Attempts to have the Yorkshire Wolds designated an Area of Outstanding Natural Beauty (AONB) have been criticised by the Green Party.
More than 1,000 people have signed a petition calling for the status in an effort to block wind farm development.
But the Green Party said they were standing in the way of progress and opposing wind farms was “selfish”.
The council said it was exploring the idea of granting special protection status but not to oppose wind turbines.
The No To Wolds Windfarm Group is fighting plans by developers for a number of wind turbine schemes across the area, ranging from single units to sites with multiple turbines.
It said an AONB designation would limit or stop the developments.
The proposed locations include 14 turbines up to 145m (475 ft) high near Hunmanby, 11 turbines near Fraisethorpe, nine turbines at Thornholme and 10 turbines east of Malton.
The online petition, started by Wolds residents Steve and Julia Hey, has been backed by local MEP Godfrey Bloom and the Conservative MP for East Yorkshire, Greg Knight.
Ms Hey said she was concerned about the scale of the proposed developments.
Shan Oakes, of Beverley Green Party, said: “I love the Wolds. It’s a beautiful, beautiful area.
“We walk and cycle there as much as we can but I don’t think wind turbines actually spoil views.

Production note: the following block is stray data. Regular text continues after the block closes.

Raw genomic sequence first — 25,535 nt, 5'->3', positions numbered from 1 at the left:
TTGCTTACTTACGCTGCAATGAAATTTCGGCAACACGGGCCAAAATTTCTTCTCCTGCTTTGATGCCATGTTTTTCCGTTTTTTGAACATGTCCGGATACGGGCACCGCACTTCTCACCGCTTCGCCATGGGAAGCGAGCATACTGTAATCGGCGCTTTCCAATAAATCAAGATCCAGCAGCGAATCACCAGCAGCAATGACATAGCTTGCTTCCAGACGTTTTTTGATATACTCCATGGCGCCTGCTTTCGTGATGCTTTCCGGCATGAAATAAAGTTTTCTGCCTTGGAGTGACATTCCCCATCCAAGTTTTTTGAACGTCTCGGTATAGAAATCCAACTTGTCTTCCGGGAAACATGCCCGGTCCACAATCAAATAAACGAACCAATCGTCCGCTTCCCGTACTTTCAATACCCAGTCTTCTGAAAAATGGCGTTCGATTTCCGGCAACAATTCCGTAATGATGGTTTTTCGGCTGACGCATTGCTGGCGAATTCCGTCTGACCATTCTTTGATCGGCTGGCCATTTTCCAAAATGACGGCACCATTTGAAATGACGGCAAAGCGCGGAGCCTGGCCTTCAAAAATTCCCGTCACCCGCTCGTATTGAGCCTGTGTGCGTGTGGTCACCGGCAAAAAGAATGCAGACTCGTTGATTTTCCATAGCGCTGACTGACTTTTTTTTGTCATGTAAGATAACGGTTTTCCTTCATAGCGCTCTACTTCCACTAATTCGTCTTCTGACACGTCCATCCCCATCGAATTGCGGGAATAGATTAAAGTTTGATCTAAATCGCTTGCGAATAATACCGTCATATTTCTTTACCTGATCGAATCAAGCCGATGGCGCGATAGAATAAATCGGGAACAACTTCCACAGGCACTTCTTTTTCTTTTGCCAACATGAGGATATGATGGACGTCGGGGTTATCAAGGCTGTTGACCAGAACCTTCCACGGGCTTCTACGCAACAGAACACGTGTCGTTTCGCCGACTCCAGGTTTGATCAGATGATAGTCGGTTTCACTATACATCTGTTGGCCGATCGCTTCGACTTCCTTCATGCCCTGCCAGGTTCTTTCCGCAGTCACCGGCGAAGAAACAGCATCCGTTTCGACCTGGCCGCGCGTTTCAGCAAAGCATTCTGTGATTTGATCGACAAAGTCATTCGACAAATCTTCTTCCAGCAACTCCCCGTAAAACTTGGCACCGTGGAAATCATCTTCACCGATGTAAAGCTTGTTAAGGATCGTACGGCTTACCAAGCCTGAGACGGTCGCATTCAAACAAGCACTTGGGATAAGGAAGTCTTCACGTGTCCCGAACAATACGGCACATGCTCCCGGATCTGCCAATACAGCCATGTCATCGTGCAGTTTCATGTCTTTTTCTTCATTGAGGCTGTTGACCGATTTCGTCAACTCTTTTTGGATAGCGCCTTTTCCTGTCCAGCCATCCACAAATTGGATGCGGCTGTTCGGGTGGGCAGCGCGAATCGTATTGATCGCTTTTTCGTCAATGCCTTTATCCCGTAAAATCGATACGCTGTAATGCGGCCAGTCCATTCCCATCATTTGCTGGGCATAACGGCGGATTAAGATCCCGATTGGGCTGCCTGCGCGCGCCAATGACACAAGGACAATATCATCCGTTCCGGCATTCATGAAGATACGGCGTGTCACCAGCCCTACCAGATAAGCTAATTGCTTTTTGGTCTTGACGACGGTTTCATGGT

“I think if they’re done properly [and] sensitively… then they actually help and look good, especially when you think of the good that they’re doing creating energy from the wind, from a free resource rather than a source that produces carbon.
“You have to think about the world situation and the amount of carbon dioxide which is going into the atmosphere and causing climate change… and if you look in that context it looks a little bit selfish to just say ‘we don’t want wind turbines’.”
East Riding of Yorkshire Council said it was not opposed to renewable energy and its moves to win AONB status were not designed to stop wind farms being built on the Yorkshire Wolds.
The council has refused planning permission for some turbine projects in the past, only to have them approved after an appeal by the developer to the government.
National Association for Areas of Outstanding Natural Beauty (NAAONB) said some of the UK’s 8,000 sq miles (12,870 sq km) of AONBs were already home to renewable energy schemes and that an area would not be given special protection to “block any form of development”.
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